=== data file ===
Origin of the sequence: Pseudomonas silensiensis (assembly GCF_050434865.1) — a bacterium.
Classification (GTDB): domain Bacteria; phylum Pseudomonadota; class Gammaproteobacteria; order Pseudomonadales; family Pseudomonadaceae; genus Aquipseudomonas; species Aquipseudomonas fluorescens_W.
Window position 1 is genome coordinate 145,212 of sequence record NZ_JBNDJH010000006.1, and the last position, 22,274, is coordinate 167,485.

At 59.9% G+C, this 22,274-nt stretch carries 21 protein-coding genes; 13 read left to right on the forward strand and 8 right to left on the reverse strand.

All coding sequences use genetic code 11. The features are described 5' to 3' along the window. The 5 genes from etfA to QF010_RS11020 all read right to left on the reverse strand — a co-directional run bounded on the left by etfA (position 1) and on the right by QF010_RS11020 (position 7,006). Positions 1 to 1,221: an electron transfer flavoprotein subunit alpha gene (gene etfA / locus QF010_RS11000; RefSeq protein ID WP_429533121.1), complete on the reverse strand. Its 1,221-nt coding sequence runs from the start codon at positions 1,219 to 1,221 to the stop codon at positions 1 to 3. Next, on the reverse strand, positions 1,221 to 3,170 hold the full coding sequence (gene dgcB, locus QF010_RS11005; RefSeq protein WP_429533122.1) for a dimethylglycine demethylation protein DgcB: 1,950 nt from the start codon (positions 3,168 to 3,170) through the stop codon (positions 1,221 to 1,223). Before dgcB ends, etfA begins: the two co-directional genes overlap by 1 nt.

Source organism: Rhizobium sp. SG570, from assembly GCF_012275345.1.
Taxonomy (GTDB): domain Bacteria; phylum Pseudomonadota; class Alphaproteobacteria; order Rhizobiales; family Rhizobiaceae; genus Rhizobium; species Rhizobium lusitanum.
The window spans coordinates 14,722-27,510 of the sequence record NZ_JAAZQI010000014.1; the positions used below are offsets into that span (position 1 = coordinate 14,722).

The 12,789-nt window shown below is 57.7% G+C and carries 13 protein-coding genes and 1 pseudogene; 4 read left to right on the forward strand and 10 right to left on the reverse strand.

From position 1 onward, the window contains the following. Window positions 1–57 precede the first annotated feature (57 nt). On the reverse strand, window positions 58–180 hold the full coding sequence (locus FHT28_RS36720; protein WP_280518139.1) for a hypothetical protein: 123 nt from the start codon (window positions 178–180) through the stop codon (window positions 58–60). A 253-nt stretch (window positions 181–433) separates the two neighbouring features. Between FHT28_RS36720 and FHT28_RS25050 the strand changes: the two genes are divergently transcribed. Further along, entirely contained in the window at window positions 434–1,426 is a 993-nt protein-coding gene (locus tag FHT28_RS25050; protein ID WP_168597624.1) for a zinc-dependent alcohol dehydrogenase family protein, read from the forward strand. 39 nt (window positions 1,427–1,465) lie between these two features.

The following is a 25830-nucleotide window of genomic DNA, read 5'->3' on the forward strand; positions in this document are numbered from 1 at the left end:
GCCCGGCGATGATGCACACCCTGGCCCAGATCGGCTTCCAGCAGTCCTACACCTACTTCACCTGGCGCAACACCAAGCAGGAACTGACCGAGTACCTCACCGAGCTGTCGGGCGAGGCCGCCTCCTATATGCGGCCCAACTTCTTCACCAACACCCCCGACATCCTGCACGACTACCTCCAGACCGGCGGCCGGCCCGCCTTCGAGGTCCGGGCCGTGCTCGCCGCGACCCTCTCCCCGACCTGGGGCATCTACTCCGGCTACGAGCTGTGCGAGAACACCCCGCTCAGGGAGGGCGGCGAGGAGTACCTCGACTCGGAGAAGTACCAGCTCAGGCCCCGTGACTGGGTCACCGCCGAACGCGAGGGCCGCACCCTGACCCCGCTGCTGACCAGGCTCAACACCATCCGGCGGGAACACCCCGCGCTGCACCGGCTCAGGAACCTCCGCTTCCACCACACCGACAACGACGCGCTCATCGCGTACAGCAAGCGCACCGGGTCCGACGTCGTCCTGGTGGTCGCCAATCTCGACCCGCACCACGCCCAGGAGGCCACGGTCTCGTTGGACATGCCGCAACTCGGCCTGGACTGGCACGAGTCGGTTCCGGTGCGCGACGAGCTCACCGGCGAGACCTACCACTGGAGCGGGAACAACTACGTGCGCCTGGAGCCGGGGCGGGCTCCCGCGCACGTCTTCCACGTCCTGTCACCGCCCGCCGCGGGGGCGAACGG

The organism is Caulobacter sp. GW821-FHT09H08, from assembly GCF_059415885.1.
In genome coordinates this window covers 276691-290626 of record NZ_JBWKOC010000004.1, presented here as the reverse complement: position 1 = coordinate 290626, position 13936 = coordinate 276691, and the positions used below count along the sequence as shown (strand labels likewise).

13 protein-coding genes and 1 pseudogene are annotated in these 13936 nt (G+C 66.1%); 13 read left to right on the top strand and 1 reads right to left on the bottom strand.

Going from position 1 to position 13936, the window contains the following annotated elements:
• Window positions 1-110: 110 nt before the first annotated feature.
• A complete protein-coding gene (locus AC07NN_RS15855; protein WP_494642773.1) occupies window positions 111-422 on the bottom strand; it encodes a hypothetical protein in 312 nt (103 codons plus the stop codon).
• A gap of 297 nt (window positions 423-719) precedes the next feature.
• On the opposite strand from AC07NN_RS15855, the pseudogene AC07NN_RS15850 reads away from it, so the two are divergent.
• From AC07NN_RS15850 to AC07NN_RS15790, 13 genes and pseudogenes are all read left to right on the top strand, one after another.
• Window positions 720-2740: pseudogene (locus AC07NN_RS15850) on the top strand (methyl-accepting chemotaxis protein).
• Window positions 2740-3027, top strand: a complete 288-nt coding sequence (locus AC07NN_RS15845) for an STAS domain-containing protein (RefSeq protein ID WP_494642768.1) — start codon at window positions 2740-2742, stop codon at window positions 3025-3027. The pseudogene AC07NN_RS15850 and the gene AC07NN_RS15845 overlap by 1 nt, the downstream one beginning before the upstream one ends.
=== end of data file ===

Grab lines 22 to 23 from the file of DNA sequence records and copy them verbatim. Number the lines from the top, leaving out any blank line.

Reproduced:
• Window positions 720-2740: pseudogene (locus AC07NN_RS15850) on the top strand (methyl-accepting chemotaxis protein).
• Window positions 2740-3027, top strand: a complete 288-nt coding sequence (locus AC07NN_RS15845) for an STAS domain-containing protein (RefSeq protein ID WP_494642768.1) — start codon at window positions 2740-2742, stop codon at window positions 3025-3027. The pseudogene AC07NN_RS15850 and the gene AC07NN_RS15845 overlap by 1 nt, the downstream one beginning before the upstream one ends.